Western Kentucky University

Poster Title

Checking-in on Mom: An Examination of Paid and Unpaid Leave on Maternal Postpartum Depression

Grade Level at Time of Presentation

Senior

Major

Political Science and International Affairs

Institution 22-23

Western Kentucky University

KY House District #

20

KY Senate District #

32

Department

Department of Sociology and Criminology

Abstract

As it stands, the United States exists as the only developed country that does not mandate paid parental leave federally, leaving employers to decide whether to offer that benefit. In other countries, access to paid parental leave has been shown to reduce postpartum depression and ease the transition to motherhood for working women, contributing to better mental health overall. A general lack of data on this topic in the United States has influenced my research project’s focus on the relationship between use of a paid parental leave benefit and maternal mental health status measured by postpartum depressive symptoms.

The poster to be presented will examine survey data gathered by Dr. Lauren McClain, a recipient of Fall 2021 RCAP funding for our study’s Parental Leave Survey. The online survey was administered to 2649 parents who had a baby through birth or adoption in the past two years. This was a quota sample based on race/ethnicity, household income, and region of the country. The survey limits the sample to mothers who gave birth (n=1441) to study their experience with postpartum depression. Through ordinary least squares regression analysis, our study will test the hypothesis that access to paid parental leave through an employer is associated with lower incidence of postpartum depression as compared to mothers who took alternative paid leave options, took only unpaid leave, or did not take leave at all. Survey results could provide insight on the potential benefits of a federally mandated paid parental leave policy in the U.S. This is applicable to the state of Kentucky which currently utilizes the federally permitted Family Medical Leave Act which will be discussed in more detail through the poster presentation.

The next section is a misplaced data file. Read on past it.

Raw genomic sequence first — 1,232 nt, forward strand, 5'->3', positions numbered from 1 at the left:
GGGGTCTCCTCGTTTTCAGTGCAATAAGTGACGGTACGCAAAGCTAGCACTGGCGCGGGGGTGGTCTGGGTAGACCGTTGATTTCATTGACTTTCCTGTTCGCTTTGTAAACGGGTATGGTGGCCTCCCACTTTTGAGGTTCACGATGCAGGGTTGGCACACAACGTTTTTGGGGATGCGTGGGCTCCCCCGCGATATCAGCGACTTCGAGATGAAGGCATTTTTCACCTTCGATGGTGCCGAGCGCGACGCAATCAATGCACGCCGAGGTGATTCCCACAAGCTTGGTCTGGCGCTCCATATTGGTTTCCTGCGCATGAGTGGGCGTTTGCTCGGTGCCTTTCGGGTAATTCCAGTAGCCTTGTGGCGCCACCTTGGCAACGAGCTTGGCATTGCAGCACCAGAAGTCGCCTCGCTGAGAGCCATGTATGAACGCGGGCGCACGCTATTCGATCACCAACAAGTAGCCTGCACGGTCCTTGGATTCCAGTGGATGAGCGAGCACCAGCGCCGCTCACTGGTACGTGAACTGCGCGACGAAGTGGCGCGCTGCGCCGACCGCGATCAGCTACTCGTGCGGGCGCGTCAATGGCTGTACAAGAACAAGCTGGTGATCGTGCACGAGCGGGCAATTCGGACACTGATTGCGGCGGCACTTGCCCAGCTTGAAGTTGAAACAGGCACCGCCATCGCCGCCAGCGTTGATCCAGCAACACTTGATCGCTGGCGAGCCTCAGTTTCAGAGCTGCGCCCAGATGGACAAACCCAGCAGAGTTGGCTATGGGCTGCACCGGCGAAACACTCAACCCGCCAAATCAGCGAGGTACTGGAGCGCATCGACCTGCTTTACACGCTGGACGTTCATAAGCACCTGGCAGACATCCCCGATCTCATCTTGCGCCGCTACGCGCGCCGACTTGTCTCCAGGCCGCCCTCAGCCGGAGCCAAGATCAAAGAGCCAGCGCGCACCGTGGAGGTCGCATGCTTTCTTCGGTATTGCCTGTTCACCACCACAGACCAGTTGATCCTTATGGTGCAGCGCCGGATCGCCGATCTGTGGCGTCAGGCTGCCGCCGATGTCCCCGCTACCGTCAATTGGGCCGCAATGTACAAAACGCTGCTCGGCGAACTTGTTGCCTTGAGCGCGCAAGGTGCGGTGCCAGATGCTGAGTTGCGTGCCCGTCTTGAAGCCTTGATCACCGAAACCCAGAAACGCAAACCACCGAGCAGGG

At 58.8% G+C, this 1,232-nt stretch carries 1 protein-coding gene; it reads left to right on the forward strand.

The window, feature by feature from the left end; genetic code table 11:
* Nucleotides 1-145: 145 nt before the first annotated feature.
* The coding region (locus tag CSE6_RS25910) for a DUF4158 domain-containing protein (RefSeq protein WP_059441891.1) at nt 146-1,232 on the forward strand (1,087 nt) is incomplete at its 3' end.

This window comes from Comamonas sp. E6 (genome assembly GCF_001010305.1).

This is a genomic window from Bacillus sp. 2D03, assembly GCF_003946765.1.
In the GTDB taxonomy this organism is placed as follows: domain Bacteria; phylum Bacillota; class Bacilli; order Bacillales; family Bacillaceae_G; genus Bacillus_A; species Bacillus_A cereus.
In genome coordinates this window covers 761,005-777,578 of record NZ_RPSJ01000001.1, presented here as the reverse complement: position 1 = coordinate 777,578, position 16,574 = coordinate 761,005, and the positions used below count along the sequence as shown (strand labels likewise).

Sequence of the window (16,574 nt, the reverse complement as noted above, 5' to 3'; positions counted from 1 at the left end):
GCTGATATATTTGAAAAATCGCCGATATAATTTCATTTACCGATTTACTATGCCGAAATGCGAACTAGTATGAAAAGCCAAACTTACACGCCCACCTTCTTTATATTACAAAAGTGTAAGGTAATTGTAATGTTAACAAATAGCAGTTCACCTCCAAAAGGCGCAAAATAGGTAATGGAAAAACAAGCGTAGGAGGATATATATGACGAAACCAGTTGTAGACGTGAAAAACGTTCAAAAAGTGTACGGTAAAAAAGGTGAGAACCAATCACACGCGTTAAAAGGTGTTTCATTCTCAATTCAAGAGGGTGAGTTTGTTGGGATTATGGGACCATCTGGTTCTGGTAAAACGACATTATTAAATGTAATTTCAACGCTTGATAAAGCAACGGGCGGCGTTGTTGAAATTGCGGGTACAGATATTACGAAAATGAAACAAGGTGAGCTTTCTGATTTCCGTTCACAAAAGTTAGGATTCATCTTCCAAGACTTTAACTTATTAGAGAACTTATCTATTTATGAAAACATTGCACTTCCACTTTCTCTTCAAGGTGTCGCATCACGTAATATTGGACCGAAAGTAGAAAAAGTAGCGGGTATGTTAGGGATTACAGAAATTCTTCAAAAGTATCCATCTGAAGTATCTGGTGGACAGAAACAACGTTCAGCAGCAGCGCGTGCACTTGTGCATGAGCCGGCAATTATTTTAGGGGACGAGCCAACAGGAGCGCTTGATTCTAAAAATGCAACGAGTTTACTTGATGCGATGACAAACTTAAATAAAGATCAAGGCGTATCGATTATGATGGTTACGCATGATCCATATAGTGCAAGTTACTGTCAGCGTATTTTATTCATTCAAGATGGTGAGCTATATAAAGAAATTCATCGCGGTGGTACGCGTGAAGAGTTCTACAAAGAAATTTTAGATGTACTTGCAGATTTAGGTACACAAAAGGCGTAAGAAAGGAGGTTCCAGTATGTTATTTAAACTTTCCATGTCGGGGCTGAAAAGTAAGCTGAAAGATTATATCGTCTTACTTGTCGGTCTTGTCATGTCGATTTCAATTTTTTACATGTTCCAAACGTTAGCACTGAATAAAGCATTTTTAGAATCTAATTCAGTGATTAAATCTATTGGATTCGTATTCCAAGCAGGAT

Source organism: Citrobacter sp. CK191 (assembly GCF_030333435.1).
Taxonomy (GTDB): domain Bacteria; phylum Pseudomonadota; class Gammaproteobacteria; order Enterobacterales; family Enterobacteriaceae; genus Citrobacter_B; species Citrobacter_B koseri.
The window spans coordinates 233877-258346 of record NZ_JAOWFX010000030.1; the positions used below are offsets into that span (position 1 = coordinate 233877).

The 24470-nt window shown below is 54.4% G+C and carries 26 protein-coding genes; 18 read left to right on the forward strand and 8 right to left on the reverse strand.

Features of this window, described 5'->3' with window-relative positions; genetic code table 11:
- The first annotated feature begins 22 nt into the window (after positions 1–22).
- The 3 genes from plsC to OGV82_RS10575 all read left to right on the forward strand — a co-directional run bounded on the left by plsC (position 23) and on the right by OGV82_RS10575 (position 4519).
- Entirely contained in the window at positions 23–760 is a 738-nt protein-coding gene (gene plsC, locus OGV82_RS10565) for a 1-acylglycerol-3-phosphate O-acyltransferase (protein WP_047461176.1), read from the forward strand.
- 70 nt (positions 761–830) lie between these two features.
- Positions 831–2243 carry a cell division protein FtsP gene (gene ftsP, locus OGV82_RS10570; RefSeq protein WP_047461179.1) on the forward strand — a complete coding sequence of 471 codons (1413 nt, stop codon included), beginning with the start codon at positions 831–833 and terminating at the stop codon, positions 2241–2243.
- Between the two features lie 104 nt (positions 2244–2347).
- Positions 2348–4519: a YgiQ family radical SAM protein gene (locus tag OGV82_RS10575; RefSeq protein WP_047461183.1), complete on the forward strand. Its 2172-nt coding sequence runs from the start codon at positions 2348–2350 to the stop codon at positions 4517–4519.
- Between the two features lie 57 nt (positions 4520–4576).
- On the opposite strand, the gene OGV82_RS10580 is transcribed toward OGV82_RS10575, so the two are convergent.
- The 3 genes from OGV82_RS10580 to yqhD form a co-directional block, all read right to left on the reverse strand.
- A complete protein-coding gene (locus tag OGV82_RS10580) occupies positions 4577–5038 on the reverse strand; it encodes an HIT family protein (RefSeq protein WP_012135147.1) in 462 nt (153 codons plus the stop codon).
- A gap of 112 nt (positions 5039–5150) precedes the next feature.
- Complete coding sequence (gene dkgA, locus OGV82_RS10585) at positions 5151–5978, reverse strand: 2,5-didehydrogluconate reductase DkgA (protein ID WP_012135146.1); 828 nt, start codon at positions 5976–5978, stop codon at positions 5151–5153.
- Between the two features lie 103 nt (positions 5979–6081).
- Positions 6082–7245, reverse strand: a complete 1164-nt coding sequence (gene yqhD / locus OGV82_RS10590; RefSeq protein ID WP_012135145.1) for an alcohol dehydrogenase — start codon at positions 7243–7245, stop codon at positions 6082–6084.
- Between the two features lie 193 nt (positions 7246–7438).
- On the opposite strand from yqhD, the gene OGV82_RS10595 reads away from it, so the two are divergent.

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Checking-in on Mom: An Examination of Paid and Unpaid Leave on Maternal Postpartum Depression

As it stands, the United States exists as the only developed country that does not mandate paid parental leave federally, leaving employers to decide whether to offer that benefit. In other countries, access to paid parental leave has been shown to reduce postpartum depression and ease the transition to motherhood for working women, contributing to better mental health overall. A general lack of data on this topic in the United States has influenced my research project’s focus on the relationship between use of a paid parental leave benefit and maternal mental health status measured by postpartum depressive symptoms.

The poster to be presented will examine survey data gathered by Dr. Lauren McClain, a recipient of Fall 2021 RCAP funding for our study’s Parental Leave Survey. The online survey was administered to 2649 parents who had a baby through birth or adoption in the past two years. This was a quota sample based on race/ethnicity, household income, and region of the country. The survey limits the sample to mothers who gave birth (n=1441) to study their experience with postpartum depression. Through ordinary least squares regression analysis, our study will test the hypothesis that access to paid parental leave through an employer is associated with lower incidence of postpartum depression as compared to mothers who took alternative paid leave options, took only unpaid leave, or did not take leave at all. Survey results could provide insight on the potential benefits of a federally mandated paid parental leave policy in the U.S. This is applicable to the state of Kentucky which currently utilizes the federally permitted Family Medical Leave Act which will be discussed in more detail through the poster presentation.